> Clearly the IETF does not need to define for Cisco a standardized replacement for the SCCP protocol for this to work, because one isn't needed since the client javascript and server are built by the same developers and they know how their proprietary signaling works.

Indeed. The protocol needs exactly the same level of standardization 
that Google needed to build Gmail. You need HTTP, possibly Websockets, a 
common programming language (Javascript) and a common set of interfaces 
(the Javascript API). The rest, including exactly what is transported on 
the wire, should be up to the developer. The format, how much of the 
logic lives at each end, etc.

>   So how about for the signaling Call Manager would use to other VoIP devices, like gateways or VoIP service providers?  Does the IETF need to tell Cisco what peer-to-peer protocol(s) to implement on Call Manager?  No, and we never have.  Cisco's product managers decide that.  They decide if Call Manager needs to be able to communicate a standard protocol at all, such as SIP or H.323, and which one/any of those.  They decide based on their use-cases/need.

Agree. If they want to connect to SIP providers for PSTN access, they 
can implement that. If they want to talk XMPP and Jingle because that's 
their preferred federation protocol, that's ok too.

>
> Some rtcweb developers may not do any standard signaling protocol, ever.  For example many Instant Messaging providers still have closed environments to this day. (e.g., AIM, YIM, MSN, etc.)

My employer is arguably one of the largest VoIP providers in the world, 
and most definitely isn't using standard signaling protocols.

>   Some may choose to only use H.323, or XMPP, or IAX, or even BICC.  Some may choose to only support SIP with 3GPP extensions.  Obviously most of us think/hope people do SIP, but really the market makes those types of decisions, not the IETF.  Just like the IETF standardized MGCP but didn't specify what the MGCP Call Agent had to support to speak to other Call Agents.  SIP was given as an example in MGCP, but not mandated.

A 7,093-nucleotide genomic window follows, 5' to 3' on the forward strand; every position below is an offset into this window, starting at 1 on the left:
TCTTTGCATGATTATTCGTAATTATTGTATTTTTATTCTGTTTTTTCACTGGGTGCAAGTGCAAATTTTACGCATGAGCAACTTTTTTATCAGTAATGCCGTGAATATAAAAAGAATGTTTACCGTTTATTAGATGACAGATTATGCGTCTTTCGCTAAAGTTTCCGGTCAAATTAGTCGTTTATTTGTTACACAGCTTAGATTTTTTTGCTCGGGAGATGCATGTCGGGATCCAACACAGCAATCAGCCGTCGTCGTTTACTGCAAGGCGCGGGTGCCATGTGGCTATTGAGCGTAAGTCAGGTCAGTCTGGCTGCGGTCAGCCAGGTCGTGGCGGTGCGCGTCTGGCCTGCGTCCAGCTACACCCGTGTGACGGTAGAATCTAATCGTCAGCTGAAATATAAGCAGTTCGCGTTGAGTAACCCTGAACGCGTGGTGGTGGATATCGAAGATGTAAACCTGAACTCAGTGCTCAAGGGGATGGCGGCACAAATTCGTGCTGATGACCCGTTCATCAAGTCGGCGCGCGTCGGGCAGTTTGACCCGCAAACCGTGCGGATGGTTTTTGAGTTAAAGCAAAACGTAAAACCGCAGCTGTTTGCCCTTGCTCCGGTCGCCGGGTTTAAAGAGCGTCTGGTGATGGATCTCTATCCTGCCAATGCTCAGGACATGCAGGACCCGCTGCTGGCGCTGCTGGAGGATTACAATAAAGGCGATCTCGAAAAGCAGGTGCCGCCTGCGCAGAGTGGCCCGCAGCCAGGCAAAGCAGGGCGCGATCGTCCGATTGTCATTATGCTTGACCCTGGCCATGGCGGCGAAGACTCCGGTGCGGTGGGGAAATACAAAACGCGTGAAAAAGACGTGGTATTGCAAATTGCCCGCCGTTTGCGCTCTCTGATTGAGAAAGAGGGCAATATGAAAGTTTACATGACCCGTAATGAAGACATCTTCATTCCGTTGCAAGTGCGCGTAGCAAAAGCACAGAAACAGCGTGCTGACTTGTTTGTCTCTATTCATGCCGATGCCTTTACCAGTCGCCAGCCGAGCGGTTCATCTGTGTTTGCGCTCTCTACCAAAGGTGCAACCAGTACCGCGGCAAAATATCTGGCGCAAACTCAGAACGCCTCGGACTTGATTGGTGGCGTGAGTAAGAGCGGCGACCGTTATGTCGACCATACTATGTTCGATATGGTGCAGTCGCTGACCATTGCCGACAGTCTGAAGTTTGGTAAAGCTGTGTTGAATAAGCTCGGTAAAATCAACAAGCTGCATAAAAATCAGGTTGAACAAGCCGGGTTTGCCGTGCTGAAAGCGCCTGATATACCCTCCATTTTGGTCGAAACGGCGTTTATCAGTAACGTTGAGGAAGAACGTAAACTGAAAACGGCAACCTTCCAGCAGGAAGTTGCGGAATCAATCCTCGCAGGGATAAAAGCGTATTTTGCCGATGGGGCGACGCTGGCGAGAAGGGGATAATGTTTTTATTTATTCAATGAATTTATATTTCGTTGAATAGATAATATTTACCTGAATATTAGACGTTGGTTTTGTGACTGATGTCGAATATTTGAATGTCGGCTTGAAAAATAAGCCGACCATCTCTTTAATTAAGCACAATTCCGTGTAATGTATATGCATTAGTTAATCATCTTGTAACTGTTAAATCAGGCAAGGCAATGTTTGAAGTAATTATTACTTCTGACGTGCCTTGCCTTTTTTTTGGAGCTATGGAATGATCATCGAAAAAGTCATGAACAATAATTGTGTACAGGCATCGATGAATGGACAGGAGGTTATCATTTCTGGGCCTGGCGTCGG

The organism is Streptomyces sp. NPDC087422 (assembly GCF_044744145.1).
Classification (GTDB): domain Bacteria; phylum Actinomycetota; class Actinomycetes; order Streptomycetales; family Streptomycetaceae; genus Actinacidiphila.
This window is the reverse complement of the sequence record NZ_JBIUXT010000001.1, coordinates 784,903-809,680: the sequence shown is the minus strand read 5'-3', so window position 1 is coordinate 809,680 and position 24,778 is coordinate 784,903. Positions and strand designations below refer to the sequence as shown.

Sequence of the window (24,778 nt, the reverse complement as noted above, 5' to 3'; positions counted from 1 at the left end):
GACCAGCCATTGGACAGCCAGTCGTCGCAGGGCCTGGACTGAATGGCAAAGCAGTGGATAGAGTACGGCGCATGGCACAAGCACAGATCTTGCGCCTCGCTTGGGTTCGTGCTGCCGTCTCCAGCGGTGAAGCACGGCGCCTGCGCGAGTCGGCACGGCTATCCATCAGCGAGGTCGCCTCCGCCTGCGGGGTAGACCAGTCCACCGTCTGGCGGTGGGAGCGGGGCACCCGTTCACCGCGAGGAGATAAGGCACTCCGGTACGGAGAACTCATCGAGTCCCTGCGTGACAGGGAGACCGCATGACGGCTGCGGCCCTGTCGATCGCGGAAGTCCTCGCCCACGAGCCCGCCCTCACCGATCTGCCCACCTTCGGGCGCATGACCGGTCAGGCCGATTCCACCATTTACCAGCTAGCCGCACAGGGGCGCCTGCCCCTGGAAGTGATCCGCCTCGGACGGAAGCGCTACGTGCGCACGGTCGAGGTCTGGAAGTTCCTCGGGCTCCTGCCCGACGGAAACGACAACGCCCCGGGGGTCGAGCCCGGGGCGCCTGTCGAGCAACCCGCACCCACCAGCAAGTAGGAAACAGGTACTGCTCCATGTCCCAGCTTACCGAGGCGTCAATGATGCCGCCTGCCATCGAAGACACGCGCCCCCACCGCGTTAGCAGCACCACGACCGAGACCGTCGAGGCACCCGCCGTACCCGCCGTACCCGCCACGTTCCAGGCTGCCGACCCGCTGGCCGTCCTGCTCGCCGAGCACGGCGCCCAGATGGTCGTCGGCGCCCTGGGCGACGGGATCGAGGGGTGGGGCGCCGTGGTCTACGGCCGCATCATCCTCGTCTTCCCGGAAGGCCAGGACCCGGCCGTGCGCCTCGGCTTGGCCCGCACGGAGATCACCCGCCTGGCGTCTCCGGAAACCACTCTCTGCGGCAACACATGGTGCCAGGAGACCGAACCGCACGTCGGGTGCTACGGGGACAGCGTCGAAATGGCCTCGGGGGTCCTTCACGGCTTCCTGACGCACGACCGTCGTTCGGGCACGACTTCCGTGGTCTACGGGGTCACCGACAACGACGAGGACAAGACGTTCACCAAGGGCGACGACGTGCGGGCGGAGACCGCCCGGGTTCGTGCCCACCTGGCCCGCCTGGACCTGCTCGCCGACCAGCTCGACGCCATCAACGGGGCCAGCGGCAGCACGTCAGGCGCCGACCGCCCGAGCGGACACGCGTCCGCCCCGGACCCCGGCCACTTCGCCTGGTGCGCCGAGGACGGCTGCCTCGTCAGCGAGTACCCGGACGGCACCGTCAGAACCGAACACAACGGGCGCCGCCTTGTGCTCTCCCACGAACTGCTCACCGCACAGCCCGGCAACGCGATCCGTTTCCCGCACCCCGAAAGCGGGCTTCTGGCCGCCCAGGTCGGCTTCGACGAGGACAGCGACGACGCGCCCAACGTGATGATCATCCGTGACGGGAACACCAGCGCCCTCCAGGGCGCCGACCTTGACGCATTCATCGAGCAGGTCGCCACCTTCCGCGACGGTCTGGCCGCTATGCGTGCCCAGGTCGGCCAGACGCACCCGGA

>
> The only thing we need to do for rtcweb is make sure the RTP library built into the browser supports media in such a way that it can communicate with other RTP peers at a media plane, regardless of what signaling protocol those peers might be using, preferably without going through media gateways.

This, and supports enough security/safety that the library can be 
trusted to run in the browser environment. (This is where the ICE 
requirement comes from.)

>   And obviously since SIP is a very common protocol and defined by the IETF we need to make sure it's possible to use SIP on the rtcweb server, but we can't *mandate* that it be used or supported, and if we did it wouldn't change anything.

Obviously it is always possible to use SIP on the RTCWEB server. After 
all, it is fairly trivial to gateway from Flash Player and RTMP or RTMFP 
to SIP, and there's no commonality there at all. The odds are extremely 
high that we can make interoperation even easier, both by opening up the 
capability and control APIs and by using a standard media transport so 
that media gateways can be avoided in many cases.


Matthew Kaufman